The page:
Calciphylaxis is a rare, often fatal condition, characterized by progressive cutaneous necrosis that frequently occurs in patients with end-stage renal disease. Many eliciting factors have been suggested as its cause, but the most commonly linked phenomenon is the development of secondary hyperparathyroidism.1,2 This secondary hyperparathyroidism leads to an elevated calcium-phosphate product and development of vascular, cutaneous, and subcutaneous calcification, resulting in tissue death.
Calciphylaxis typically develops after the start of dialysis and is seen in approximately 1% of patients with chronic renal failure and 4.1% of patients receiving hemodialysis.3,4 The prognosis for patients who develop calciphylaxis is grim, with an estimated 5-year survival of less than 50%.3 In addition to skin involvement, the pathophysiologic process may occur within internal organs. This-along with sepsis from infected skin wounds-is a major cause of morbidity and mortality for these patients.2,5,6
Calciphylaxis was first reported by Bryant and White in 1898; however, it was not described in the literature until 1962 by Selyein.1,2 There are 2 clinical variants of calciphylaxis: distal and proximal lesions.4,7 The distal lesions occur mostly on the posterolateral calves, but also appear on the fingers, toes, and glans penis (Figure 1).This distribution accounts for one third of clinical presentations. Patients who present with distal lesions have a mortality rate of 42%.4 In patients with proximal involvement, lesions appear on the trunk, abdomen, buttocks, and proximal extremities. Two thirds of patients with calciphylaxis have proximal involvement. These patients have an even worse prognosis, with a mortality rate of 72%.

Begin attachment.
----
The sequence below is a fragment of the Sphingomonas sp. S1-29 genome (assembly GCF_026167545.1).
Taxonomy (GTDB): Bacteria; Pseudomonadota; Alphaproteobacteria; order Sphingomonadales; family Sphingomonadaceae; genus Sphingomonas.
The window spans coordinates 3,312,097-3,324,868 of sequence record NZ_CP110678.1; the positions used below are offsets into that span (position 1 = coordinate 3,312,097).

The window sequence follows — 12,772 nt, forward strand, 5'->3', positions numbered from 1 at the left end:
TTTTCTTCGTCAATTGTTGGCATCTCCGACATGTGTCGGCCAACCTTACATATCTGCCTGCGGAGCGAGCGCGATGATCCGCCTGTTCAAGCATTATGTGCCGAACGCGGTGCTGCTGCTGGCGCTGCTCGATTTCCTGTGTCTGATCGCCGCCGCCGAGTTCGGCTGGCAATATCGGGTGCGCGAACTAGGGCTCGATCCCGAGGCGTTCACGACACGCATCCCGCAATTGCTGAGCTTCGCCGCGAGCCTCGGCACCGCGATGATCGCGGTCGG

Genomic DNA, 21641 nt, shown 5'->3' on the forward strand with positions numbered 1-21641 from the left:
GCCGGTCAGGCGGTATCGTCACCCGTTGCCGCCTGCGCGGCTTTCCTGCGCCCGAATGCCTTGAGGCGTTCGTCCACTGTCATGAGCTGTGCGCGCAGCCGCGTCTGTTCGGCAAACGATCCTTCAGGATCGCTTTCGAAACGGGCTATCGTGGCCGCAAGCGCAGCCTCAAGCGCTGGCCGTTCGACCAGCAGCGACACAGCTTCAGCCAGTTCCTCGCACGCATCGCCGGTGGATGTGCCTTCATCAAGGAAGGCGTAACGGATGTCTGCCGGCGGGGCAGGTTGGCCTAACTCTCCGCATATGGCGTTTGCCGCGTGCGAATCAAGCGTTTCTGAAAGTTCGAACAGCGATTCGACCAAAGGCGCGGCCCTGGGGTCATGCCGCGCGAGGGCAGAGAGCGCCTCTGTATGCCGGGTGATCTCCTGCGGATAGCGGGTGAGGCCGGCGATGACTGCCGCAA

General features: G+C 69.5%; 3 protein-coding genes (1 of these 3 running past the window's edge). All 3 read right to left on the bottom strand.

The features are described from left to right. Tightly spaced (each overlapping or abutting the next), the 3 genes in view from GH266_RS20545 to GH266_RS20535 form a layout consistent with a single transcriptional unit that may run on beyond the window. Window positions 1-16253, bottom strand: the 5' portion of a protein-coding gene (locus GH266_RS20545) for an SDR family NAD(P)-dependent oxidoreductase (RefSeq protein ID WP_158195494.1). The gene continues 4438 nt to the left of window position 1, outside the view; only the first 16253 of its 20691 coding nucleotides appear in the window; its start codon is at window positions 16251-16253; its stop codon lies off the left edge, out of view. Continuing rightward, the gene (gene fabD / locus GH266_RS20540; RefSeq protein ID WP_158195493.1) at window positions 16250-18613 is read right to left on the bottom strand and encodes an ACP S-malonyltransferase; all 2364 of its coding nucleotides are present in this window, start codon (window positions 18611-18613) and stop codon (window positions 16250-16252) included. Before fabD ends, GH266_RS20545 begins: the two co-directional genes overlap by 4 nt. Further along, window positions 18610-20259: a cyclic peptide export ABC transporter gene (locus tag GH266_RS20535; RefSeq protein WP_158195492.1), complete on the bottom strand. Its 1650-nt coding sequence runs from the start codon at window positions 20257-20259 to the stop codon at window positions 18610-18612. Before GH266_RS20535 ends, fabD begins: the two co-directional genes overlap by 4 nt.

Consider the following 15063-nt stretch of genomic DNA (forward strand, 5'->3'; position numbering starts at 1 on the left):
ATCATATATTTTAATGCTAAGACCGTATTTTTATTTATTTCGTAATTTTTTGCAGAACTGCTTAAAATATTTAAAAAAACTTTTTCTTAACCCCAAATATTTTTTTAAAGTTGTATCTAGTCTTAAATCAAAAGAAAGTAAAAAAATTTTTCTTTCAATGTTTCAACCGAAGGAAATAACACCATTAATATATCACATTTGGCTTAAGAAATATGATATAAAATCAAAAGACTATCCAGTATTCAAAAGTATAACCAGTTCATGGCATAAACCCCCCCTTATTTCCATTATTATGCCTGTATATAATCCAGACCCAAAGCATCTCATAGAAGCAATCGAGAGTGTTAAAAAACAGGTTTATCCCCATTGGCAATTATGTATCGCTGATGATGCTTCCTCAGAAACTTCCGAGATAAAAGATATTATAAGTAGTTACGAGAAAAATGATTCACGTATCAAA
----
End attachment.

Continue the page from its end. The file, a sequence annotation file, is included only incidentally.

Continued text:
The cutaneous manifestations begin as red or violaceous mottled plaques that may resemble livedo reticularis.2-4,8,9 This signifies a vascular pattern, with these early ischemic lesions often progressing to gangrenous, ill-defined, black plaques (Figure 2). With time, the gangrenous plaques will ulcerate (Figure 3) and become tender, indurated ulcers, or may lead to autoamputation.
The ulcers of calciphylaxis are usually bilateral and symmetric and may be quite deep, extending into muscle.10 Vesicles often appear at the periphery of the ulcers.8 Because of the loss of the cutaneous barrier and underlying immune deficiency secondary to chronic renal failure and/or diabetes mellitus, patients with calciphylaxis are predisposed to infection, subsequent sepsis, and death.
A number of risk factors are associated with calciphylaxis.3,9,11 Although incidence is not higher in any particular age group, women have a higher incidence of calciphylaxis than men.3,11 Other patients who have an increased risk include those who are immunosuppressed for other reasons, those who have diabetes mellitus as a cause of their renal failure, and those with a history of protein C and/or protein S deficiency (Table 1). 3,9,11
Calciphylaxis occurs in patients with end-stage renal disease, hyperparathyroidism (mostly secondary), advanced liver disease, Crohn disease, and extensive bowel resections.1,12 It is believed that patients develop this condition as a result of a hypersensitivity reaction.1,4-9,12 For example, in certain circumstances, a patient may be sensitized by a specific agent, such as parathyroid hormone, hyperphosphatemia, or hypercalcemia (Table 2). The sensitization time period is important because the clinical scenario must be appropriate for this sensitization to occur. Once a patient is sensitized, a hypersensitivity reaction is induced in response to the presence of a challenging agent, such as systemic steroid, infusion of albumin, iron dextran, immunosuppression, or trauma (Table 3).4-9 The hypersensitivity reaction leads to the development of calcinosis, inflammation, and sclerosis associated with calciphylaxis. The fact that the sensitizing agent and the challenging agent are often different substances supports the concept that the reaction is not an immune-mediated one.7